Tester Stands with RiverStone Health CEO on US Capitol Steps, Demands Funding for Community Health Centers

Senator and National Community Health Center Leaders Call for Action

(U.S. Senate) – U.S. Senator Jon Tester today stood with RiverStone Health CEO John Felton, of Billings, to demand that Congress renew funding for Community Health Centers.

From the steps of the U.S. Capitol, Tester, Felton, and the National Association of Community Health Centers called for congressional leaders to include long-term funding for Community Health Centers in a budget bill this week. Tester emphasized that many rural Montana health care providers could be forced to shut down if Community Health Center funding is not included in this week’s budget bill.

“Community Health Centers provide health care that is effective and affordable,” Tester said. “It has been 130 days since Congress failed to fund Community Health Centers and put them in a world of hurt. Without long-term funding, these health care facilities could close down and lay off staff. It is time for Congress to quit kicking the can down the road and provide Community Health Centers with long-term certainty.”

Tester is Montana’s only cosponsor of the bipartisan Community Health Investment, Modernization, and Excellence Act, which will renew funding for Community Health Center Fund for five years and he was the only member of Montana’s congressional delegation to oppose a short-term budget last month because it did not include funding for Community Health Centers.

Funding for Community Health Centers expired 130 days ago, and since, Congress has passed four short-term budgets that have failed to renew long term funding for these critical health care facilities. Tester led the charge to renew Community Health Center funding in 2015.

A report released by the Kaiser Family Foundation last week identified that 36 percent of Community Health Centers across the country are at risk of closure, 20 percent have instituted hiring freezes, and four percent have laid off staff.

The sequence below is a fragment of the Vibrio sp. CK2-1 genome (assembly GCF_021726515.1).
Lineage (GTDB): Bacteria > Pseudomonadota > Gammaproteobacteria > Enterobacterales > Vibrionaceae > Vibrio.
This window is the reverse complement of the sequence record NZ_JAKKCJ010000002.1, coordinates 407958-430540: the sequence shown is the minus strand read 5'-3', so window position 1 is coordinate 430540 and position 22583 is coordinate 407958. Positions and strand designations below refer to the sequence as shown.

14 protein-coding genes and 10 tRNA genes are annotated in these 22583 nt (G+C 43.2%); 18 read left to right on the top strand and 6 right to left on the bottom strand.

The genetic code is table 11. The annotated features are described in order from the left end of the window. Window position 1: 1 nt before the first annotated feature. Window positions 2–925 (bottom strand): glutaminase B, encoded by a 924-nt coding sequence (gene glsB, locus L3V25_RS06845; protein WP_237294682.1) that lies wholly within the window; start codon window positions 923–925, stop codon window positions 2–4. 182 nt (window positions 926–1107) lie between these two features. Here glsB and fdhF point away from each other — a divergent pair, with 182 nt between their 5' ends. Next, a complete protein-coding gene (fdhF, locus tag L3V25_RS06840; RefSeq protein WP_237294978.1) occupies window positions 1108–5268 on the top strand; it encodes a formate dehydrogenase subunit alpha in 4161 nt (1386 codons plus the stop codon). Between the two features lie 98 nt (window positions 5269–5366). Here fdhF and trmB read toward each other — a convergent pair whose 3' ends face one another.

Montana is home to 17 community health centers, which serve more than 100,000 people per year.

Community Health Centers are cost-effective primary care options for America’s most underserved communities. Without a long-term budget reauthorizing the Community Health Center Fund, clinics across the country will see a 70 percent drop in federal grant funding and could start running out of money as early as this month.

Tester used his position on the Senate Appropriations Committee to secure $1 million in additional funding for Community Health Centers in September, but that bill was not brought up for a final vote by Majority Leader Mitch McConnell.

Tester also successfully opposed dozens of attempts to repeal the Affordable Care Act, which established the Community Health Center Fund to provide additional resources to Montana’s Community Health Centers.

In addition to fighting for renewed Community Health Center funding, Tester secured grants for the following Community Health Centers since 2015:

  • Cut Bank: Glacier Community Health Center – $1,685,166
  • Great Falls: Cascade County Community Health Center – $1,558,934
  • Hamilton: Sapphire Community Health Center – $704,000
  • Miles City: Custer Community Health Center – $919,183
  • Shelby: Marias Health Service Inc. – $716,936
  • Helena: PureView Health Center – $625,000
  • Butte: Southwest Montana Community Health Center – $944,000
  • Billings: Yellowstone City/County Health Department and RiverStone Health – $350,000
  • Libby: Lincoln County Community Health Center and Northwest Community Health Center – $350,000
  • Hardin: Bighorn Valley Center -$350,000 

Tester hosted a series of public health care listening sessions last year. Many of these listening sessions were hosted by Montana Community Health Care Centers.